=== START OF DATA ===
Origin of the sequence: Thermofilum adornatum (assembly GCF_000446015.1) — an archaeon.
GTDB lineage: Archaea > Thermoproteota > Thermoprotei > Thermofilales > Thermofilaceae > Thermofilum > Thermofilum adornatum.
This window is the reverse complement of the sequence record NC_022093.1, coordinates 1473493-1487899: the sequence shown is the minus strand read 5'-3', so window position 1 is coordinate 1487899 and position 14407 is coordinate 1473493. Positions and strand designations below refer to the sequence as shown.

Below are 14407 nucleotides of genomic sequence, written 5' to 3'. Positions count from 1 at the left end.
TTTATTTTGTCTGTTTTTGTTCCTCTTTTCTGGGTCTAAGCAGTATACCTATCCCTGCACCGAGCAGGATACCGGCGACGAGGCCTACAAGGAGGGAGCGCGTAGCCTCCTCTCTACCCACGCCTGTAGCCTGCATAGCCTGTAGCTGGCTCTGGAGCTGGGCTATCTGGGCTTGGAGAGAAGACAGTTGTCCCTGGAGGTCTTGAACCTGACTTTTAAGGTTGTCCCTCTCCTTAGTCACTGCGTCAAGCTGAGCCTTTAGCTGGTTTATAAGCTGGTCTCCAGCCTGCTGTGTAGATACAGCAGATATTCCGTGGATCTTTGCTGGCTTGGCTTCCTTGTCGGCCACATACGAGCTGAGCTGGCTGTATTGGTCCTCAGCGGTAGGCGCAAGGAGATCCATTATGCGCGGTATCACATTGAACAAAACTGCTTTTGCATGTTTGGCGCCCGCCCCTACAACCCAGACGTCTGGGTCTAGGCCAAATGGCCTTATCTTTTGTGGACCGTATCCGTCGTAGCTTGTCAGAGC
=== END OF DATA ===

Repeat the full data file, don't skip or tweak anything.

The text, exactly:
Origin of the sequence: Thermofilum adornatum (assembly GCF_000446015.1) — an archaeon.
GTDB lineage: Archaea > Thermoproteota > Thermoprotei > Thermofilales > Thermofilaceae > Thermofilum > Thermofilum adornatum.
This window is the reverse complement of the sequence record NC_022093.1, coordinates 1473493-1487899: the sequence shown is the minus strand read 5'-3', so window position 1 is coordinate 1487899 and position 14407 is coordinate 1473493. Positions and strand designations below refer to the sequence as shown.

Below are 14407 nucleotides of genomic sequence, written 5' to 3'. Positions count from 1 at the left end.
TTTATTTTGTCTGTTTTTGTTCCTCTTTTCTGGGTCTAAGCAGTATACCTATCCCTGCACCGAGCAGGATACCGGCGACGAGGCCTACAAGGAGGGAGCGCGTAGCCTCCTCTCTACCCACGCCTGTAGCCTGCATAGCCTGTAGCTGGCTCTGGAGCTGGGCTATCTGGGCTTGGAGAGAAGACAGTTGTCCCTGGAGGTCTTGAACCTGACTTTTAAGGTTGTCCCTCTCCTTAGTCACTGCGTCAAGCTGAGCCTTTAGCTGGTTTATAAGCTGGTCTCCAGCCTGCTGTGTAGATACAGCAGATATTCCGTGGATCTTTGCTGGCTTGGCTTCCTTGTCGGCCACATACGAGCTGAGCTGGCTGTATTGGTCCTCAGCGGTAGGCGCAAGGAGATCCATTATGCGCGGTATCACATTGAACAAAACTGCTTTTGCATGTTTGGCGCCCGCCCCTACAACCCAGACGTCTGGGTCTAGGCCAAATGGCCTTATCTTTTGTGGACCGTATCCGTCGTAGCTTGTCAGAGC